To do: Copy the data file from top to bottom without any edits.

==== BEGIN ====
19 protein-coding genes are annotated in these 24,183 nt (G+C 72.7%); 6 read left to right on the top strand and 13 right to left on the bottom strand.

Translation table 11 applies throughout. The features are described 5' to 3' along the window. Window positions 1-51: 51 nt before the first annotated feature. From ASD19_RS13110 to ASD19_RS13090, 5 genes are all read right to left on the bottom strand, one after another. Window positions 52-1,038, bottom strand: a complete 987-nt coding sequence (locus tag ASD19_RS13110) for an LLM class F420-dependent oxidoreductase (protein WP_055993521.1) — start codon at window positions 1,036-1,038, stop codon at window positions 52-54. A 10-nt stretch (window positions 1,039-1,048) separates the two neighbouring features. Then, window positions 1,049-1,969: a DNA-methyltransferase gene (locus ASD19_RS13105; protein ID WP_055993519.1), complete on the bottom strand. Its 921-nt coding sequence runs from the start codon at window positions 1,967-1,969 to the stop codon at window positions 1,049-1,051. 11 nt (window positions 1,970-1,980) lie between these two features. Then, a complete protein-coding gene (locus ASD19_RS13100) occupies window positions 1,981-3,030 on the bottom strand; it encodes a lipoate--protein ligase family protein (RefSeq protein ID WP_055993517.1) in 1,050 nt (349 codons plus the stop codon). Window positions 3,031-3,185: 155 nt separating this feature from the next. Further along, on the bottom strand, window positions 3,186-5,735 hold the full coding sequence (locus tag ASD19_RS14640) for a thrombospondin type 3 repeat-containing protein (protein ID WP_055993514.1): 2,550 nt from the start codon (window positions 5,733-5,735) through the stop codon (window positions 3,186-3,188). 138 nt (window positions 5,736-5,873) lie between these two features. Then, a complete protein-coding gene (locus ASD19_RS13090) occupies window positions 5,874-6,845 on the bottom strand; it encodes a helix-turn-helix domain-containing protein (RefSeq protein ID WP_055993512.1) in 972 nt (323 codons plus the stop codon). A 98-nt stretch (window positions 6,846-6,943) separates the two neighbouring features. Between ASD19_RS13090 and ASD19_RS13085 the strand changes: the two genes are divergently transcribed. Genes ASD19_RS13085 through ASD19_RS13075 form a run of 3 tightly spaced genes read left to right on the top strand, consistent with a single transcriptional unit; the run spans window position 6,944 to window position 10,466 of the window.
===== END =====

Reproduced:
19 protein-coding genes are annotated in these 24,183 nt (G+C 72.7%); 6 read left to right on the top strand and 13 right to left on the bottom strand.

Translation table 11 applies throughout. The features are described 5' to 3' along the window. Window positions 1-51: 51 nt before the first annotated feature. From ASD19_RS13110 to ASD19_RS13090, 5 genes are all read right to left on the bottom strand, one after another. Window positions 52-1,038, bottom strand: a complete 987-nt coding sequence (locus tag ASD19_RS13110) for an LLM class F420-dependent oxidoreductase (protein WP_055993521.1) — start codon at window positions 1,036-1,038, stop codon at window positions 52-54. A 10-nt stretch (window positions 1,039-1,048) separates the two neighbouring features. Then, window positions 1,049-1,969: a DNA-methyltransferase gene (locus ASD19_RS13105; protein ID WP_055993519.1), complete on the bottom strand. Its 921-nt coding sequence runs from the start codon at window positions 1,967-1,969 to the stop codon at window positions 1,049-1,051. 11 nt (window positions 1,970-1,980) lie between these two features. Then, a complete protein-coding gene (locus ASD19_RS13100) occupies window positions 1,981-3,030 on the bottom strand; it encodes a lipoate--protein ligase family protein (RefSeq protein ID WP_055993517.1) in 1,050 nt (349 codons plus the stop codon). Window positions 3,031-3,185: 155 nt separating this feature from the next. Further along, on the bottom strand, window positions 3,186-5,735 hold the full coding sequence (locus tag ASD19_RS14640) for a thrombospondin type 3 repeat-containing protein (protein ID WP_055993514.1): 2,550 nt from the start codon (window positions 5,733-5,735) through the stop codon (window positions 3,186-3,188). 138 nt (window positions 5,736-5,873) lie between these two features. Then, a complete protein-coding gene (locus ASD19_RS13090) occupies window positions 5,874-6,845 on the bottom strand; it encodes a helix-turn-helix domain-containing protein (RefSeq protein ID WP_055993512.1) in 972 nt (323 codons plus the stop codon). A 98-nt stretch (window positions 6,846-6,943) separates the two neighbouring features. Between ASD19_RS13090 and ASD19_RS13085 the strand changes: the two genes are divergently transcribed. Genes ASD19_RS13085 through ASD19_RS13075 form a run of 3 tightly spaced genes read left to right on the top strand, consistent with a single transcriptional unit; the run spans window position 6,944 to window position 10,466 of the window.